The DIVERSITY Group within the Dep. of Microbiology (Prof. Dr. F. Widdel) offers several themes for diploma, master or bachelor theses or as Praxissemester project for students from applied universities (Fachhochschulen):
Biochemistry and physiology: Characterization of the physiology of anaerobic microorganisms (cultivation of anaerobes, metabolite characterization and quantification by GC and HPLC techniques)
Physiology and taxonomy: Isolation and characterization of aerobic microorganisms (cultivation of aerobes, genetic characterization by 16S rRNA gene sequencing)
Taxonomy and molecular genetics: Pulse field gel electrophoretical analysis of Planctomycetales genomes
Molecular microbial ecology: Method development in terminal restriction fragment length polymorphism or T-RFLP analysis of environmental samples
PD Dr. Jens Harder
Applications are being considered continuously.
Current open Masters Degree level projects in the Biogeochemistry Group qualification are listed below at:
The fate of fixed-nitrogen and -carbon released by a unicellular diazotrophic cyanobacterium
Two-thirds of the world ocean euphotic zone, encountered in the (sub)-tropical areas, is known as nitrogen limited habitat (Falkowski et al., 1998). In such environment, biological N2 fixation (or diazotrophy) is an important process by which some exclusively prokaryotic organisms (i.e. diazotrophs) can access to the largest nitrogen reservoir on Earth (i.e N2 gas) and turn it into an usable nitrogen form (NH4+) to support primary production. By doing this conversion, diazotrophs acting as “natural fertilizers” and contribute to sustain life and carbon export (Mahaffey et al., 2005). Early studies considered both Trichodesmium and the heterocystous Richelia as the major marine N2 fixers. However, unicellular diazotrophic cyanobacteria (UCYN) were found to fix N2 gas at high rates, equaling or exceeding the N2 fixation rates found in Trichodesmium (Montoya et al., 2004).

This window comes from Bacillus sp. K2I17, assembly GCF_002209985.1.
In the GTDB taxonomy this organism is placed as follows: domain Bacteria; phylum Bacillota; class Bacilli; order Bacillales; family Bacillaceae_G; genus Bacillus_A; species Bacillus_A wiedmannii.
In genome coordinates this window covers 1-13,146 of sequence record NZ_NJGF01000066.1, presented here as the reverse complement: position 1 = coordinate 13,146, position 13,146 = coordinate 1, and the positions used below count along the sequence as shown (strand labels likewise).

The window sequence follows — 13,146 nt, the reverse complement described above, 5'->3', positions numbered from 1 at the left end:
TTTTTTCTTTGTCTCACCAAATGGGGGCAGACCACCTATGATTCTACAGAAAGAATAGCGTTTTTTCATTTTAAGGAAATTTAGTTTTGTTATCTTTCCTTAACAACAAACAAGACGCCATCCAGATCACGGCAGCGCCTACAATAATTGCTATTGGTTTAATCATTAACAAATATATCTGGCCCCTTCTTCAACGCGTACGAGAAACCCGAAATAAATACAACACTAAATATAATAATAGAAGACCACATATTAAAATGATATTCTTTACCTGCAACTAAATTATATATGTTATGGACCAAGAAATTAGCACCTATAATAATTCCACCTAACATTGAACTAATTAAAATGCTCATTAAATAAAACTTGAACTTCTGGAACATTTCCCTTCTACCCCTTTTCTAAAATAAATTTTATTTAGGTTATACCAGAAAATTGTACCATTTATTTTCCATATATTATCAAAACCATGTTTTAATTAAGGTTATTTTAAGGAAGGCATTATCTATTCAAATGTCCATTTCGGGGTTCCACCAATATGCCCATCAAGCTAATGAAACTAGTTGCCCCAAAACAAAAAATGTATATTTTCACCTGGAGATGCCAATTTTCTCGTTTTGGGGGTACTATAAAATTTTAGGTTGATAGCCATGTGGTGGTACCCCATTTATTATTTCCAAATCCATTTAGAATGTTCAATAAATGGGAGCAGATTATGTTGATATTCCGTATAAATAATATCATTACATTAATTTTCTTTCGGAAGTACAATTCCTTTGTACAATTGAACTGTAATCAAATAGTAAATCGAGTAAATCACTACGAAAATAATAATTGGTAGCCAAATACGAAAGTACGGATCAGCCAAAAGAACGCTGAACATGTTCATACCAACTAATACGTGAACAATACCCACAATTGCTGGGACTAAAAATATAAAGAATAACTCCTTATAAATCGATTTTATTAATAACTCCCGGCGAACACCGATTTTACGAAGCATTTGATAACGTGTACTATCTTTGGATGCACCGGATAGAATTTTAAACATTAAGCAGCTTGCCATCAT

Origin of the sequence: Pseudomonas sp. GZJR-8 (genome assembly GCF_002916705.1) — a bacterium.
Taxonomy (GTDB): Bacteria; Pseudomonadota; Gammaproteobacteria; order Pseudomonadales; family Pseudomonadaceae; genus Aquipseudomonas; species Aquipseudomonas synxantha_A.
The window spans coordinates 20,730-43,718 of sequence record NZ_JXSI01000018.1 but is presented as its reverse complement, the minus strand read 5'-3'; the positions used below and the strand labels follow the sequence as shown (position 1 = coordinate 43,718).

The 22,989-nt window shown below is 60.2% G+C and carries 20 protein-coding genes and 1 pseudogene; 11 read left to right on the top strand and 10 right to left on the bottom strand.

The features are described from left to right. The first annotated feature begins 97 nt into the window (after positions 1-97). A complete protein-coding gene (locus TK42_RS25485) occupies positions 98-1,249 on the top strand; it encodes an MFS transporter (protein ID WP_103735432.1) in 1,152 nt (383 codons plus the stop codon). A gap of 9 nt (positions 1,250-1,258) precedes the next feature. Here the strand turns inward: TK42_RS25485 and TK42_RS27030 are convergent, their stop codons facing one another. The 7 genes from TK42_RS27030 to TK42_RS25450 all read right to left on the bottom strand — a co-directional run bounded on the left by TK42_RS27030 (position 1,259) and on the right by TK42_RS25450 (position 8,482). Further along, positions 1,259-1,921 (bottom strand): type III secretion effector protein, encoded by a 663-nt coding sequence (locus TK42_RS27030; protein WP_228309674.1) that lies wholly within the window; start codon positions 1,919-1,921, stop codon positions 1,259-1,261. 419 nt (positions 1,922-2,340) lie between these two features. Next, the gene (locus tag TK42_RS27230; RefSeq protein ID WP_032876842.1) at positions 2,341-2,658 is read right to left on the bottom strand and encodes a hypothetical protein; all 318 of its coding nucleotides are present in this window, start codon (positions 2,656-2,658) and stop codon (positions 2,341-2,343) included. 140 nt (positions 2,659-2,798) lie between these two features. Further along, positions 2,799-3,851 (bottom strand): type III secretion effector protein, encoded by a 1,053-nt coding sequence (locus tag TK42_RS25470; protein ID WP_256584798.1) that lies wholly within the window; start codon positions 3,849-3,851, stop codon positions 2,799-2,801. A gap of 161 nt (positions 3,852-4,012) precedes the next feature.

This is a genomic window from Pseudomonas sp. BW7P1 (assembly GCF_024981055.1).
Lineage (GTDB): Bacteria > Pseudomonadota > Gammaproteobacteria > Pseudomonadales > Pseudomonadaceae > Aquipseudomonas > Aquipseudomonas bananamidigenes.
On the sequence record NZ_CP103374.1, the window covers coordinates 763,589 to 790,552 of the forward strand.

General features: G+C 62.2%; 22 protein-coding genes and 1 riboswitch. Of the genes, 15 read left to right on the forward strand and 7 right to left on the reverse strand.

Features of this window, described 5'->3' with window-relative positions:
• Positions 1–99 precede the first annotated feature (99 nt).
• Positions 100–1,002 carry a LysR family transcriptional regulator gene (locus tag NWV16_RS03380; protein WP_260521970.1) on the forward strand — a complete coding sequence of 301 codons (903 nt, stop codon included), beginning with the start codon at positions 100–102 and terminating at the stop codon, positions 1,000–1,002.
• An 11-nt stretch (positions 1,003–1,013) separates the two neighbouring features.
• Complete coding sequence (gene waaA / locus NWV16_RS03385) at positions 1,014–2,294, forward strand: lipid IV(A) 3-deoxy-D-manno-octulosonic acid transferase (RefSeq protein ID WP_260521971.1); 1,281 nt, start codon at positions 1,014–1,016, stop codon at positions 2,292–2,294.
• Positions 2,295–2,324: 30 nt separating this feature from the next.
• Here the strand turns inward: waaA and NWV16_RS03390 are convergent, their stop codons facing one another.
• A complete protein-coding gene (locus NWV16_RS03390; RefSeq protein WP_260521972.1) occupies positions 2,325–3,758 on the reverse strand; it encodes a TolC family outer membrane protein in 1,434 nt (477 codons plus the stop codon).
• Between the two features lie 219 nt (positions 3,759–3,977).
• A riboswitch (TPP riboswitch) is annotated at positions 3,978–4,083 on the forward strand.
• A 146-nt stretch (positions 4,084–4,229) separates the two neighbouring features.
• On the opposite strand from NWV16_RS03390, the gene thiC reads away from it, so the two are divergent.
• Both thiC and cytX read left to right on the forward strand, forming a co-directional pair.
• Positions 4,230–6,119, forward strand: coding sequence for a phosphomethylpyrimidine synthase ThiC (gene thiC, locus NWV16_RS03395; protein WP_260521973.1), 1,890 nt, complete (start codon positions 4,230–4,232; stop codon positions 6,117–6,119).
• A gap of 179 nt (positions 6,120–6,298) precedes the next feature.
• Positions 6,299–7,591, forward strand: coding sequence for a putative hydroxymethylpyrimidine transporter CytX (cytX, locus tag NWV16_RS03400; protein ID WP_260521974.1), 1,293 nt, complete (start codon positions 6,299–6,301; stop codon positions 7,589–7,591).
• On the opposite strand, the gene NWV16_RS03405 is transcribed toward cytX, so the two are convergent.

Among the UCYN organisms, unicellular diazotrophs of the genus Crocosphaera sp. are depicted as an important provider of new nitrogen (Montoya et al., 2004). Recently, it had been shown that C. watsonii could excrete up to 80% of its fix nitrogen (Dron et al., 2012a; 2013), mainly as dissolved organic nitrogen (DON). Recent investigations uncover that C. watsonii is also able to produce as well an important amount of dissolved organic carbohydrates (Sohm et al., 2011; Dron et al., 2012b). Such excretion of dissolved organic carbon and nitrogen is depicted to stimulate the growth of heterotrophic bacteria and phytoplankton respectively, especially in nutrient poor water.
We thus stress the need to examine the biochemical interactions between unicellular diazotrophic and other microorganisms (i.e. heterotorphic bacteria and phytoplankton). The student will focus on the trophic transfer of fixed-carbon and –nitrogen from C. watsonii to heterotrophic bacteria and phytoplankton. This project is innovative because since to date there are no published data on the fate of fixed-nitrogen (ammonium and/or DON) and fixed-carbon released by C. watsonii.